California launch of new U.S. weather satellite postponed

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NASA develops and builds the instruments, spacecraft and ground system and launches the satellites for NOAA. "This transition of the second flight unit to the Joint Polar Satellite Systems not only capitalizes fully on that previous experience, but also demonstrates our commitment to developing a long-term partnership with both NASA and NOAA on this program".

"The successful contract transition is an important milestone for the Joint Polar Satellite Systems, since ATMS is one of its key operational weather sensors", said Dr. Steve Toner, vice president of Northrop Grumman's Overhead Persistent Infrared and Azusa Programs business unit. The first ATMS was completed in 2005 and has been integrated on the NPOESS Preparatory Project (NPP) satellite, which is scheduled to launch in October. "The JPSS satellite system will provide advanced forecasting on not only hurricanes, but also unsafe weather events threatening communities across the United States".

With JPSS-1, the threat of a "satellite gap" due to aging satellite fleet should be allayed. Each will circle the globe 14 times a day, 50 minutes apart and provide full, global observations for USA weather prediction.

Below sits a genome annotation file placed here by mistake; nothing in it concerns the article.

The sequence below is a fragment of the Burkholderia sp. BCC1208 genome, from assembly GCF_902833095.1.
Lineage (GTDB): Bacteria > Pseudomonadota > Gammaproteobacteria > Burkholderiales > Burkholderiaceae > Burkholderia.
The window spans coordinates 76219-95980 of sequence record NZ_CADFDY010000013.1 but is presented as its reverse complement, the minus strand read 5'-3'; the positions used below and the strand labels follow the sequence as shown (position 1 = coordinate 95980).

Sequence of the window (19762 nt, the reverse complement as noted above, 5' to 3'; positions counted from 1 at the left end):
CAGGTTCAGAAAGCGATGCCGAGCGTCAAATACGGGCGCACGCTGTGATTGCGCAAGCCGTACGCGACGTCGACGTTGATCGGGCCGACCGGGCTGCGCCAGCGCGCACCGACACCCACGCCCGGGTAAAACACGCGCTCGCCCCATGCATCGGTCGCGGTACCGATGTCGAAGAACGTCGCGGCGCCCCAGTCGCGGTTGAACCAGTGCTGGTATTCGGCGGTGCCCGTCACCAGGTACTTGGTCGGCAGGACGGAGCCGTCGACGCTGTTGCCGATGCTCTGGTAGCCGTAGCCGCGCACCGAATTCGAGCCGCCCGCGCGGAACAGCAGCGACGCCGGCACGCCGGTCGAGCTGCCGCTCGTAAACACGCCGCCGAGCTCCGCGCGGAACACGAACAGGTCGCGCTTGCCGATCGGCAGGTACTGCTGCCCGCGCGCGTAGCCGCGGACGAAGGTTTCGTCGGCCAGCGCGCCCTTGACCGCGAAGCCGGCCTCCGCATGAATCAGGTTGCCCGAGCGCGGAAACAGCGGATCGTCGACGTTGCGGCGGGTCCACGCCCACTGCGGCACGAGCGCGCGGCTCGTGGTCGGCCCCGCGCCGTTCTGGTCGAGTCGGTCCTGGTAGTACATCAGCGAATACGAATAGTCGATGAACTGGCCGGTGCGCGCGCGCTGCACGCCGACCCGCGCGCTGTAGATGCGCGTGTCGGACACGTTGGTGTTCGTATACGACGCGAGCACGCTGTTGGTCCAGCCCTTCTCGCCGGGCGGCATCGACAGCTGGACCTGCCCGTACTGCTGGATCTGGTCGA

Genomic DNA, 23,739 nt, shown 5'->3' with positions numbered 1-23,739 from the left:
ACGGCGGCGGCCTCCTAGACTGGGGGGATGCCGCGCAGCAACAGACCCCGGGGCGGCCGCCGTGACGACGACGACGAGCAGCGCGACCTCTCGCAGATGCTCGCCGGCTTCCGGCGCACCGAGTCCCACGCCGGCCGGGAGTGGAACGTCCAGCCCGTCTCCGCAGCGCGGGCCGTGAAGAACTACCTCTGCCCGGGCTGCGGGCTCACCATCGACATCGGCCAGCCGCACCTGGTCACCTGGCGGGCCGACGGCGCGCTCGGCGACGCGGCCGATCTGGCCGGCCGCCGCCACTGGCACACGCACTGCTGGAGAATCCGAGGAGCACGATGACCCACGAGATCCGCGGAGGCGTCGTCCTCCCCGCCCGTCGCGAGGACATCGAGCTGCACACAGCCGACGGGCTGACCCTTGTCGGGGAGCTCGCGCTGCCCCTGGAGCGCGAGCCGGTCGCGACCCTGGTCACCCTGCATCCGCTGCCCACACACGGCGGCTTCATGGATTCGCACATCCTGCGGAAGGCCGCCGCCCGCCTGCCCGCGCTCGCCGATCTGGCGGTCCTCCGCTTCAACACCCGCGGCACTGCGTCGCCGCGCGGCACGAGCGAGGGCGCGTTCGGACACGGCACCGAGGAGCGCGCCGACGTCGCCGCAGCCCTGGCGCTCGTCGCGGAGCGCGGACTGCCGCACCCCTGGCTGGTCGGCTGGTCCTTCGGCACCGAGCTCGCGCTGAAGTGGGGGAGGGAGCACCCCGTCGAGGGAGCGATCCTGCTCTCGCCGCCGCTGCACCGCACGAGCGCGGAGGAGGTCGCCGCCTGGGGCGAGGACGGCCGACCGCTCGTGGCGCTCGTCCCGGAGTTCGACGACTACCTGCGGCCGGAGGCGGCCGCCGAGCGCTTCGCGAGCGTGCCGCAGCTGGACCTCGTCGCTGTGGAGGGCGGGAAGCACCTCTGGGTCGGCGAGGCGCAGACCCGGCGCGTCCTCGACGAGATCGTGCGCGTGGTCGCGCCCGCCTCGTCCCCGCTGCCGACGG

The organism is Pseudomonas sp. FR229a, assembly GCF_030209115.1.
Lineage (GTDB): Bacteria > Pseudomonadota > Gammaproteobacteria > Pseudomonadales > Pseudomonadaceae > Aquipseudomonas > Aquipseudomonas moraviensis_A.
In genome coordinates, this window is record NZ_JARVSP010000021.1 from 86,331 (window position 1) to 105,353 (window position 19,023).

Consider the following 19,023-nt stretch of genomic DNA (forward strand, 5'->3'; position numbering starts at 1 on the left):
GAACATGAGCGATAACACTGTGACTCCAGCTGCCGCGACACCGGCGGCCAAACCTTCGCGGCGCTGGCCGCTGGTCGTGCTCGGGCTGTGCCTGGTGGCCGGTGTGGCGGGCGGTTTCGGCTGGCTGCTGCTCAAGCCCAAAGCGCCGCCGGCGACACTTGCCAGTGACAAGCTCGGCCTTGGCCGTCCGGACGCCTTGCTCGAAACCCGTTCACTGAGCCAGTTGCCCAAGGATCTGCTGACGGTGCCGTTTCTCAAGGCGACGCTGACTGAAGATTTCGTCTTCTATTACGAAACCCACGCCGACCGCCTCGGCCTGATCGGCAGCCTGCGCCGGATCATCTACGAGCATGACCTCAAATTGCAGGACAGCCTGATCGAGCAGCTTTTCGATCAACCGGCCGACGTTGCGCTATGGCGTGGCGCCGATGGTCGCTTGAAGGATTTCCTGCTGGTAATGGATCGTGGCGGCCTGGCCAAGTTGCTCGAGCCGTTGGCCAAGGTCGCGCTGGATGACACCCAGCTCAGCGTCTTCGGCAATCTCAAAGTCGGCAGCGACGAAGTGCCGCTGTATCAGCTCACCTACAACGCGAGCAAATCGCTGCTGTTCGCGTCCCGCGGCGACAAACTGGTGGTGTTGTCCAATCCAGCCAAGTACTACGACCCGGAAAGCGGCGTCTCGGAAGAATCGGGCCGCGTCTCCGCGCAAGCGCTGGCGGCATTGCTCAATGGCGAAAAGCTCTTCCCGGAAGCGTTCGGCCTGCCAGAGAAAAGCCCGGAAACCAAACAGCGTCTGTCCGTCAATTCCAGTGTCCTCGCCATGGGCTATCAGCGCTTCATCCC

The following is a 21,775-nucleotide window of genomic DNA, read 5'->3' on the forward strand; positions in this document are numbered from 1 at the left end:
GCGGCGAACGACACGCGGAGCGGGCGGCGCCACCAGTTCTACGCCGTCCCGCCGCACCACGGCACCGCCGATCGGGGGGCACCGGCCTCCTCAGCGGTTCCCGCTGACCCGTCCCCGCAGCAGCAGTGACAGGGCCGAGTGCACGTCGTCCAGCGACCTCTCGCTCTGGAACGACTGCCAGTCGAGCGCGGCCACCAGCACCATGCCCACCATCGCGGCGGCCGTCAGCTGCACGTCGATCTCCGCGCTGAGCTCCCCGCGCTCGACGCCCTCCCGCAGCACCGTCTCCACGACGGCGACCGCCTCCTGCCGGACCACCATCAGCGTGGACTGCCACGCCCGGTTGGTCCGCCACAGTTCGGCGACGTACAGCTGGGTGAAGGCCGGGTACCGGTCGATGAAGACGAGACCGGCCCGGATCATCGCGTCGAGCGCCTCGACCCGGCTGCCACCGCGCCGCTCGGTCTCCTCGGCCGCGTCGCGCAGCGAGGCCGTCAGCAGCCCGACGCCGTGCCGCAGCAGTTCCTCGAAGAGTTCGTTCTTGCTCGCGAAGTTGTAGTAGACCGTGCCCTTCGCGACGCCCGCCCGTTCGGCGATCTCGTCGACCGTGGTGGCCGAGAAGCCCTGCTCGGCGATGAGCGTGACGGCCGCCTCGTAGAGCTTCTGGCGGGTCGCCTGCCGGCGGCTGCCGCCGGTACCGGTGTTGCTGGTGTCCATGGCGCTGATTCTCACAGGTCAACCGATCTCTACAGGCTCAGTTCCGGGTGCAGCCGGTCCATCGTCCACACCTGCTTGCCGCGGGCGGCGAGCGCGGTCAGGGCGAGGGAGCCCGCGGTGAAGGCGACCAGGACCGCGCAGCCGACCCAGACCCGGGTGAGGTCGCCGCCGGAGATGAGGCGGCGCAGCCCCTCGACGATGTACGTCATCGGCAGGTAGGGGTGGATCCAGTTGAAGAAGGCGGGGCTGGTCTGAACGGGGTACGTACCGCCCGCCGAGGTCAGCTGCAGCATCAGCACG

The JPSS-1 spacecraft was built by Ball Aerospace in Boulder, Colo.

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The new satellite will also deliver critical observations during severe weather events like hurricanes, tornadoes and blizzards and is created to help improve forecasts three-to-seven days ahead of a severe weather event. "JPSS will continue this trend", he added. The series of four JPSS satellites are expected to span 20 years.

It remained unclear when another attempt would occur, but mission managers were tentatively planning to try again for liftoff at 1:47 a.m. Wednesday.

According to the NOAA press report, "JPSS-1, which will be known as NOAA-20 when it reaches polar orbit, will join the Suomi National Polar-orbiting Partnership (Suomi NPP), a joint NOAA-NASA weather satellite, giving the US the benefit of two, sophisticated polar satellites in the same orbit".

The satellite is slated to launch aboard a Delta II rocket from Vandenberg Air Force Base in California at 4:47 a.m. ET Tuesday.

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